Board certification in surgical oncology: Does it make sense?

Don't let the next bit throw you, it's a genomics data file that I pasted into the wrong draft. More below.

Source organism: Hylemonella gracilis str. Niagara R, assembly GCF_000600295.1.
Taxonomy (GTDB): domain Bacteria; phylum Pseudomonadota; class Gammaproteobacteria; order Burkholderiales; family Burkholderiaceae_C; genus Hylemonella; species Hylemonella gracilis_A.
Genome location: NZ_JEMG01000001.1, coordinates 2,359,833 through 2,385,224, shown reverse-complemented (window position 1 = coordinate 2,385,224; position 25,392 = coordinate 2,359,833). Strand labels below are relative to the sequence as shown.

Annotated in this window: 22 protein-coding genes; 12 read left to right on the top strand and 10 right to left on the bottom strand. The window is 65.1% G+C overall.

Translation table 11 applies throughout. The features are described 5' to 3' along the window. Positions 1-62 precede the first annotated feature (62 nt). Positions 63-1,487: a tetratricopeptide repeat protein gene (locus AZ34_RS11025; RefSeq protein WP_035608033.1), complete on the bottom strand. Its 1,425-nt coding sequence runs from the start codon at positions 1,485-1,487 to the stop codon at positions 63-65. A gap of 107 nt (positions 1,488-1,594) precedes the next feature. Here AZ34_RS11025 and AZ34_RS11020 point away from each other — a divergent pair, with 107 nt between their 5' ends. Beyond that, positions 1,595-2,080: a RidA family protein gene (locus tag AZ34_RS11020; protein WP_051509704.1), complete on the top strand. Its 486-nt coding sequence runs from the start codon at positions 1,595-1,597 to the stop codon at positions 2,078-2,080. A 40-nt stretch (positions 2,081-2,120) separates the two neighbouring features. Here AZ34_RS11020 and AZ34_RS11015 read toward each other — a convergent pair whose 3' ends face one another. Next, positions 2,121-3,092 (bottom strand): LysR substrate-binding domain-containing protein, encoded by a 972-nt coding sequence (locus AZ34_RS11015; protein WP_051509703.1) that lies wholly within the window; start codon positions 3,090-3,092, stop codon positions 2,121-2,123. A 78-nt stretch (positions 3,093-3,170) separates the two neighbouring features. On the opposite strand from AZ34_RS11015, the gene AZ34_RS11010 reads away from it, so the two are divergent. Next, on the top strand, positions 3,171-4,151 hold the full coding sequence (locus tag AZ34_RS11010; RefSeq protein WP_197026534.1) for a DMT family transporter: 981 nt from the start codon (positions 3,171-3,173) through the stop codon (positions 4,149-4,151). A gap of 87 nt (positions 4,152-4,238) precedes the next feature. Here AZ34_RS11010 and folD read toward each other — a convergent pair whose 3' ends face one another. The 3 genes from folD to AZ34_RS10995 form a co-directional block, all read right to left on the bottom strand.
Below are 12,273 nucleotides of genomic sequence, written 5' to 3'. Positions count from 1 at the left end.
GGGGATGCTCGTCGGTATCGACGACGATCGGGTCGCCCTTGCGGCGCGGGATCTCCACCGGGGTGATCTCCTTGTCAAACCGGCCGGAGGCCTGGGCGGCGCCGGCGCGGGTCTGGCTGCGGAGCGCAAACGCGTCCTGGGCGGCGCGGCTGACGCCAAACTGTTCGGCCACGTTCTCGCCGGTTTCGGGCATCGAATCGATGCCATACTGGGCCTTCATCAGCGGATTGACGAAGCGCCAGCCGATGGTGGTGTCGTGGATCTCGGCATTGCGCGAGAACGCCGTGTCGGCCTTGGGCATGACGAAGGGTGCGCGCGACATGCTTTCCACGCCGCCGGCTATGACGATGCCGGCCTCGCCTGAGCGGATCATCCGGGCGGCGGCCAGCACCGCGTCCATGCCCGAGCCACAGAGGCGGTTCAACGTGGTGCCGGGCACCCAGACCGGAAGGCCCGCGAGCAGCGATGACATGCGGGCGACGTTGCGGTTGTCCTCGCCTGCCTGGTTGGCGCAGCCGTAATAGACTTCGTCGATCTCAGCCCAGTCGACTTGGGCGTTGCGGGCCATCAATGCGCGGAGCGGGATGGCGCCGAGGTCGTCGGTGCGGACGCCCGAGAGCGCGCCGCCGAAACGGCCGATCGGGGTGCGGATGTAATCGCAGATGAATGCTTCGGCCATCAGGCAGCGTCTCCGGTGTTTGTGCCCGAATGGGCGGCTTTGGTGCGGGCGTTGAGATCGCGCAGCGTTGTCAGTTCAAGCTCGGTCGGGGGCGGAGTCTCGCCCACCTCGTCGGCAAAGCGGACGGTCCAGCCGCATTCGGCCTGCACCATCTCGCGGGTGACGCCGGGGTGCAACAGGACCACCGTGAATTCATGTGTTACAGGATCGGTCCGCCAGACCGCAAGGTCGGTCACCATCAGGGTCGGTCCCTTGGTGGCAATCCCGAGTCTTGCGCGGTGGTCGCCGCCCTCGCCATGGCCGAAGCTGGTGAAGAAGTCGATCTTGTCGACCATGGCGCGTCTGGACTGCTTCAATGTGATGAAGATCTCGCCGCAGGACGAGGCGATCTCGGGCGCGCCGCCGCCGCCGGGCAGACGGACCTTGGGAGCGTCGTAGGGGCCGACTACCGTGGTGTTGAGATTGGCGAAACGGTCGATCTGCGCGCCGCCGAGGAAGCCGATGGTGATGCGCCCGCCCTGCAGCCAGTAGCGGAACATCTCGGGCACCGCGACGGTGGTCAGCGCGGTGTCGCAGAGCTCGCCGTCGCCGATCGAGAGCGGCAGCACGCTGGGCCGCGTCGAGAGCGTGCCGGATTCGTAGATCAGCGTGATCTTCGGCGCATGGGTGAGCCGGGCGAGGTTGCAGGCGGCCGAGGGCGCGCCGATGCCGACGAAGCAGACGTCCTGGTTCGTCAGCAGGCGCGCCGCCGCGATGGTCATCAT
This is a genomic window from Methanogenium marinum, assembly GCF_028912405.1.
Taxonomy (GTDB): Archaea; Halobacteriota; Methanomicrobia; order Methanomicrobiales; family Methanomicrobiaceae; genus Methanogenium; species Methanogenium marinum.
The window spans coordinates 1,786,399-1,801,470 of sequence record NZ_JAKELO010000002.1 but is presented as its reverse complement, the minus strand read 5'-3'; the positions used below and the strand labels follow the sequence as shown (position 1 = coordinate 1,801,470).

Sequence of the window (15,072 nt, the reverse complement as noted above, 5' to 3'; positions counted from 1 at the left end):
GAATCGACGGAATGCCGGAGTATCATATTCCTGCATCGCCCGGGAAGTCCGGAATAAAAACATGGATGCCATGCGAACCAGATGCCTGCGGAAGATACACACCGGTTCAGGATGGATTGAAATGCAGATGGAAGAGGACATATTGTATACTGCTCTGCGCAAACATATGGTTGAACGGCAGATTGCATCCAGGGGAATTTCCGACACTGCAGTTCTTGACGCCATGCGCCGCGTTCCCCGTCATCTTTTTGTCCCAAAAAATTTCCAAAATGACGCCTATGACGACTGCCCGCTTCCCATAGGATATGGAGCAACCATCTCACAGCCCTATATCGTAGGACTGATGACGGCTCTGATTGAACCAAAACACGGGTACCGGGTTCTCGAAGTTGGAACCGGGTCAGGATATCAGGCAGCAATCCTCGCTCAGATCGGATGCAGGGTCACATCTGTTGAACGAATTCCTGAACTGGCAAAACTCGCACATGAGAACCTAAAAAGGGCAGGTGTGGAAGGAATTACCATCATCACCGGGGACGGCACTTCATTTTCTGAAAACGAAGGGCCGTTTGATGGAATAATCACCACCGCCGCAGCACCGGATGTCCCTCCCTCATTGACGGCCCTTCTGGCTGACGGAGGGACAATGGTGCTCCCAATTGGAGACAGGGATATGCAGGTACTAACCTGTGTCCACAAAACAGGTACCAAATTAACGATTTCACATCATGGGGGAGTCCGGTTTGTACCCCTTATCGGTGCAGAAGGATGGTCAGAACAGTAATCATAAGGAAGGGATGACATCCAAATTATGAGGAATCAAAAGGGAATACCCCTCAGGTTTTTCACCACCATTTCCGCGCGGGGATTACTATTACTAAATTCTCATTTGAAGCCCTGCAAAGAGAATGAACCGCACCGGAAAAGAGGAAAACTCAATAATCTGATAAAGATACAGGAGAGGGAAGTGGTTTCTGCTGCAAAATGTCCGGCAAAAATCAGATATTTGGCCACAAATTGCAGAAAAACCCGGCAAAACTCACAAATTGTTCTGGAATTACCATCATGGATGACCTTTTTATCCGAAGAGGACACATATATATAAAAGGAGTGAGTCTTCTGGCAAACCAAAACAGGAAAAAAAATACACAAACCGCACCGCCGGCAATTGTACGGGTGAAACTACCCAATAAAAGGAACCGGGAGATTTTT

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Journal of Surgical Oncology 2008;98:12GUEST EDITORIALBoard Certication in Surgical Oncology: Does it Make Sense?RAPHAEL E. POLLOCK, MD*Department of Surgical Oncology, UT MD Anderson Cancer Center, Houston, TexasThe issue of board certication status for the specialty of surgicaloncology has remained a source of controversy for more than 25 years.This is partly because it has been difcult to dene a sufciently broadand deep corpus of knowledge that distinguishes the subspecialty ofsurgical oncology from the parent specialty of general surgery. Thereality is that community-based general surgeons will typicallydevote at least 2530% of their efforts engaged in cancer patientcare. Another concern has been a genuine desire to avoid the type ofdestructive internecine warfare that occurred with the creation of boardcertication in vascular surgery. And so long as there were adequatenumbers of general surgeons to care for the population at large, thepressure to create specialty certication in surgical oncology wasmoderate, and seemingly ran at odds with the putative interests of ourparent general surgery specialty.However, I would like to respectfully suggest that the times arecertainly changing, and in light of some recent developments, not allgood, we must respond by proactively changing ourselves or run therisk of being forced to react in a manner that may be counter to ourperceived interests as well as those of the solid tumor patients whomwe seek to serve.What are the underlying developments that support establishingboard certication mechanisms in surgical oncology? First is thereality that a distinct and extensive corpus of knowledge has developedthat describes the natural history of solid tumors from their molecularinception on through their behaviors as macroscopic malignanciescapable of metastasis. Based on the acquisition of this specializedknowledge, surgical oncologists are uniquely equipped to integratenon-surgical therapies into the neoadjuvant as well as post-surgicalcontexts of primary tumor management. By virtue of their training,surgical oncologists are particularly adept at orchestrating con-temporary multidisciplinary care of recurrent malignancy and alsoexert control over situations where uncommon operations, (e.g.,hemipelvectomy, hepatic trisementectomy, etc.) are indicated. Matureattributes such as these unequivocally distinguish surgical oncology asa distinct surgical discipline based on, but separate from, generalsurgery. And in the 80 hr work week era, it is clear that this specializedsurgical oncology knowledge and experience clearly exceeds thetraining content of most, if not all, general surgery residencies in theUnited States.A second factor underlying the need for board certication insurgical oncology can be found in the conuence of several profoundforces: the aging of our population coupled with anticipated manpowershortages in the ranks of general surgeons from which the surgicaloncologists emerge. The overall number of general surgeons in theU.S. has been stagnant for the past 30 years, during which ourresidency programs have trained approximately 1,000 new generalsurgeons annually. Unfortunately, this stably sized community ofgeneral surgeons is confronted by a population in which the number ofAmericans aged 65 or greater (the largest single purveyor of generalsurgical services) will double over the next 10 years. And during thissame time frame, cancer will replace cardiovascular disease as thenumber one killer in our population. Compounding these demo-graphics, the rate of general surgical growth is also less in absoluteterms than that of our referring non-surgical specialties. In addition, forsome candidates the appeal of a general surgery career is negativelyaffected by the length of training vis-a`-vis education debt load(frequently in excess of $250,000 by the end of medical school),unfavorable and deteriorating reimbursement schedules, the increasedcosts of remaining compliant with ever changing medical documenta-tion requirements, unrelenting exposure to liability claims and the costof liability insurance, and the lack of control over time allocated towork versus time allocated to family [1].If nothing is done in response to these forces, within a decade wemay be confronting a crisis precipitated by a relatively if not absolutesmaller number of surgeons capable of offering contemporaryoncology care to a rapidly expanding solid tumor patient population.The availability of board certication in surgical oncology would be aconcrete step towards enhancing the appeal of our specialty as a careeroutlet for residents in general surgery who now struggle in this perfectstorm of demographic and professional challenges.There is a third major factor that may facilitate the emergenceof board certication in surgical oncology. Important discussionsabout prospective changes in residency training are engaging depart-ments of surgery that have residency programs, the American Boardof Surgery (ABS), the American College of Surgery, and other relevantstakeholders. To address concerns about the time length of relevantsurgical training, appropriate use of clinical material, challenges tocontinuity of surgical care in the 80 hr work week mileau, etc., a modelin which trainees would undergo 23 years of basic surgery training,followed by fellowship training of 46 years in a surgical subspecialty(i.e., rural surgery, transplantation surgery, surgical oncology, etc.) isreceiving attention. Certication would be in the fellowship trainingspecialty under the aegis of the ABS.In anticipation of these possible changes, now is the time toconsider how this might be accomplished. The ABS, a leading driver ofimprovement in surgical training, established the Surgical OncologyAdvisory Council (SOAC) more than a decade ago to provideassistance and advice. SOAC has recently been asked to makerecommendations to the ABS regarding certication in surgical*Correspondence to: Dr. Raphael E. Pollock, MD, Department of SurgicalOncology, UT MD Anderson Cancer Center, 1515 Holcombe Blvd., Box444, Houston, TX 77030. Fax: 713-792-0722.E-mail: rpollock@mdanderson.orgReceived 2 January 2008; Accepted 4 January 2008DOI 10.1002/jso.20991Published online in Wiley InterScience(www.interscience.wiley.com). 2008 Wiley-Liss, Inc.oncology, which is now perceived by the ABS as meriting seriousconsideration in light of the issues discussed above. For this to happen,there are many procedural and political hurdles that must be overcome;a certication process will need to be crafted that is consonant withthese possible changes in residency and fellowship training platforms,yet avoids antagonizing our colleagues in the general surgerycommunity.Currently, for a board certication mechanism to be recognized bythe American Board of Medical Specialties (ABMS), the educationalprograms in which candidates are trained must be accredited bythe American Council of Graduate Medical Education (ACGME).ACGME accreditation is based on a multifactorial process where oneof the key criteria is that the constituent training programs do not makedirect or indirect use of clinical revenues generated by trainees tocover trainee salaries. A survey of Society of Surgical Oncology(SSO)-accredited surgical oncology fellowship programs conducted in2007 revealed that approximately one-third depended on trainee-generated revenues as part of their compensation structure such thatadhering to ACGME requirements would create signicant difculties.As an alternative, the American College of Surgeons, working inconjunction with the SSO, may be willing and able to serve as anaccrediting agency for surgical oncology fellowships in a manneracceptable to the ABS and the ABMS, a possibility that is currentlybeing explored.Assuming that these preliminary accreditation processes can besuccessfully negotiated, a next step will be the creation of thecertication process per se. One can anticipate that the current SSOaccreditation of fellowships would be replaced by a process potentiallyunder the direction of the American College of Surgeons, withfurther standardization of surgical oncology training curricula asa necessary and logical by-product. The ABS clearly has thetrack record of psychometric testing experience needed to design,administer, and maintain certication examinations. It remains to bedetermined whether such an examination would have a written and oralcomponent, and what would be the structure and content of themaintenance of certication and re-certication processes, especiallygiven the reality of emerging sub-specialization within surgicaloncology (e.g., breast, hepatobiliary, colorectal, etc.). To avoidproblems that occurred with the creation of the American Board ofVascular Surgery, it will be imperative to allow a period of time,perhaps a decade, in which any surgeon holding active certicationfrom the ABS will be allowed to sit for a certifying examination insurgical oncology, even without formal surgical oncology fellowshiptraining. Note that this is different than grandfathering in which apractitioner is awarded certication solely on the basis of havingperformed a specied number of specialty procedures. The principle ofawarding certication to any general surgeon who can pass theexamination will hopefully go a long way towards assuaging concernsof the general surgery community. Handled carefully, deliberately, andwith sensitivity it is quite possible that board certication in surgicaloncology can become a reality sometime over the next interval,hopefully to the benet of the solid tumor patients whom we all seek toserve with the highest level of expertise.REFERENCE1. Fisher, JE. The impending disappearance of the general surgeon.JAMA 2007;298:21912193.Journal of Surgical Oncology2 Pollock